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The Titfield Thunderbolt Hue and Cry Whisky Galore The Man in The White Suit Previous Previous Next Next
Waiting for Godot - The Titfield Thunderbolt
Heisenberg might have stayed here
qatsi
qatsi
Waiting for Godot
kharin and I spent last week on holiday in Venice. To be honest, I leave the detail of the itinerary to kharin as I just enjoy being away, it's rare that I have specific things I want to see.

Italy has the most aged population in the world; Venice has the most elderly population in Italy. As always, fellow tourists often provided the best, though often excruciating, entertainment: one night we found the only Canadian who wanted to become a US citizen, on another we had the misfortune to be sat next to an American/Australian party who had just come off a cruise ship (most days we saw several such floating hospitals passing by), and being of a certain age, proceeded to discuss their mutual ailments and conditions.

It has to be said, Venice is a city of contrasts as much as of anything else. Yes, it is very beautiful; but it is also very, very spoiled by the tourism that beauty brings. The Doge's Palace was impressive, inside and out; but in general, the area from St Mark's Square to the Rialto Bridge was every bit as bad as the Northern Line, or Oxford Street at Christmas. Fearing the Great Stink, in fact the aroma was more one of a gentle sea air with partially-combusted hydrocarbons. The water buses were (very) punctual and practical; as the books said, it's the most beautiful trip possible on public transport when you trek down the Grand Canal this way. (Or pay 30 euros for a tour boat, or yet more for a gondola).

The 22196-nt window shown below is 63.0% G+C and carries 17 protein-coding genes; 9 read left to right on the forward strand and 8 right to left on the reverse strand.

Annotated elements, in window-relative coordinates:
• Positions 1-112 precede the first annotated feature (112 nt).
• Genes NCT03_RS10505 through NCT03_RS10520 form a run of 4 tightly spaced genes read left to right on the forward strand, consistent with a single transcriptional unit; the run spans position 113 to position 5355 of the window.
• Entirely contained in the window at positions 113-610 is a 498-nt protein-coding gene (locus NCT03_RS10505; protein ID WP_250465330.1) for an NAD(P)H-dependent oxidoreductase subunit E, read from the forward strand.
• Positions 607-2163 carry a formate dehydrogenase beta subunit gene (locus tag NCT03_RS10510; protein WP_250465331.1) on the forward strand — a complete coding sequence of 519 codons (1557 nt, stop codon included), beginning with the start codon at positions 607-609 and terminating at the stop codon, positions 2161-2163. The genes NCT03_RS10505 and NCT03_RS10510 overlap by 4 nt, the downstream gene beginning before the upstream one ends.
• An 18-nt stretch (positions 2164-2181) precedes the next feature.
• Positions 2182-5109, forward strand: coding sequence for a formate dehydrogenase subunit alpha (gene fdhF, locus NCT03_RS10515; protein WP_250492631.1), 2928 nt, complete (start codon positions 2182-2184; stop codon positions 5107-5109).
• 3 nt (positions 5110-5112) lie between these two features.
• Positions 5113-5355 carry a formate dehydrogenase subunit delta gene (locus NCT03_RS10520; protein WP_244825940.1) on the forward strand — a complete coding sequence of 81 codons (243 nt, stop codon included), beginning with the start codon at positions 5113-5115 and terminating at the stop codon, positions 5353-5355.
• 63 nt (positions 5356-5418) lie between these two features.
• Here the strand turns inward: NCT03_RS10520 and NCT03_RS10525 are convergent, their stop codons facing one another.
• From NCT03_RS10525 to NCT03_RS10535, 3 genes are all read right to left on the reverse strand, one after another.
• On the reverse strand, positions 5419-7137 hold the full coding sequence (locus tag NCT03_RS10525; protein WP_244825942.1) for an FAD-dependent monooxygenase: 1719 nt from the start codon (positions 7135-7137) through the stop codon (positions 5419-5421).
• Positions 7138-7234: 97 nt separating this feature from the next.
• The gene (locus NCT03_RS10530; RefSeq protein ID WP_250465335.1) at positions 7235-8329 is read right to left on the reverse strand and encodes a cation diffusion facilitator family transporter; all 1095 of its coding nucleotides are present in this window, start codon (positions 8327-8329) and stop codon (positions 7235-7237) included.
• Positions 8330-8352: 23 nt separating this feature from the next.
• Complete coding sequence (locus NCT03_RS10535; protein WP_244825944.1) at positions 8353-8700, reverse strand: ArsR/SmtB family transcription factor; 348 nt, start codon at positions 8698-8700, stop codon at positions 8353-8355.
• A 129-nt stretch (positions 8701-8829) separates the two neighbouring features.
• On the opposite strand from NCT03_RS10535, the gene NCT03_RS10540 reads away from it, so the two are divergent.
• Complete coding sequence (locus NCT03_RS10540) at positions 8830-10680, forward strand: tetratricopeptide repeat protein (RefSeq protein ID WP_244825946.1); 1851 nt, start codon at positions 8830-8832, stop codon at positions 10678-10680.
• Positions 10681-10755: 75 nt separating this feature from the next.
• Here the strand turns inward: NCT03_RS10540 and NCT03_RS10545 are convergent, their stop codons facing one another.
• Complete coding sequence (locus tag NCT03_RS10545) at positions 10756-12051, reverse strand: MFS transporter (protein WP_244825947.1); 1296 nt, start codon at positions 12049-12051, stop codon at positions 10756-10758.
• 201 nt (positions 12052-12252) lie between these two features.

There's much more to Venice, though, and the main island group is only a couple of miles or so across. In the outer districts of Dorsoduro, Castello, or Cannaregio, the buildings, streets and canals were just as beautiful but often near-deserted. The island of San Michele hosts the city's main cemetery: I presume in an attempt not to contaminate the water supply, graves are often tombs stacked above ground, in an arrangement reminiscent to me of B&Q or Ikea. Murano is a one-trick tourist trap with its glass industry, but we used it as a staging post on the trip out to Torcello, the site of the first settlement. The quasi-marshland of wilderness was quite a contrast to the city; there was a small museum alongside the inevitable basilica.

One has the impression that every Renaissance artist worth his salt had an endless supply of models prepared to get their kit off for a Madonna col Bambino. Nowadays the Catholic Church instead offers calendars featuring pin-ups of their hot priests (the images are certainly work-safe; the verbal content, or sentiment, is perhaps more debatable).

Strangely, the hotel had allocated us a room with a double bed, though we'd asked Expedia for a twin room. We decided that as they were not bothered, neither were we.

The food was adequate though, like everything else, expensive. The choice was limited; most restaurants had pretty much identical menus; we were strongly tempted when we discovered a Chinese restaurant, simply on the grounds of variation. I did have some very good mussels in a spicy tomato sauce, and a delicious monkfish in balsamic vinegar, but not on the same night. The wine was best in the two places we visited which only listed vina casa.

About half way through the holiday, I started to go down with a cold. Fortunately it didn't really take hold until the final day, though I've had two days off sick since coming back. A pigeon shat on my hand on the penultimate day, just to give me the full Venetian experience. Vote Ken!

Null points to BMI for not providing a meal, as with SAS last year; this seems to be standard on European scheduled flights nowadays. Though, as the air ticket is billed separately, the BMI price didn't seem to be no-frills to me.

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strange_complex From: strange_complex Date: September 18th, 2007 09:25 pm (UTC) (Link)
Argh! *dies of jealousy* Still, reading your post was a pleasant second-best to actually going there, I think. And I will get paid to go to Verona later this year - yay!

They do the same thing with their cemeteries in New Orleans, for similar reasons. Some burials are made just underground, though, and apparently (or so we were told by a tour guide), when it rains and the water rises, you can hear the coffins inside floating up and hitting the stone slabs above them.
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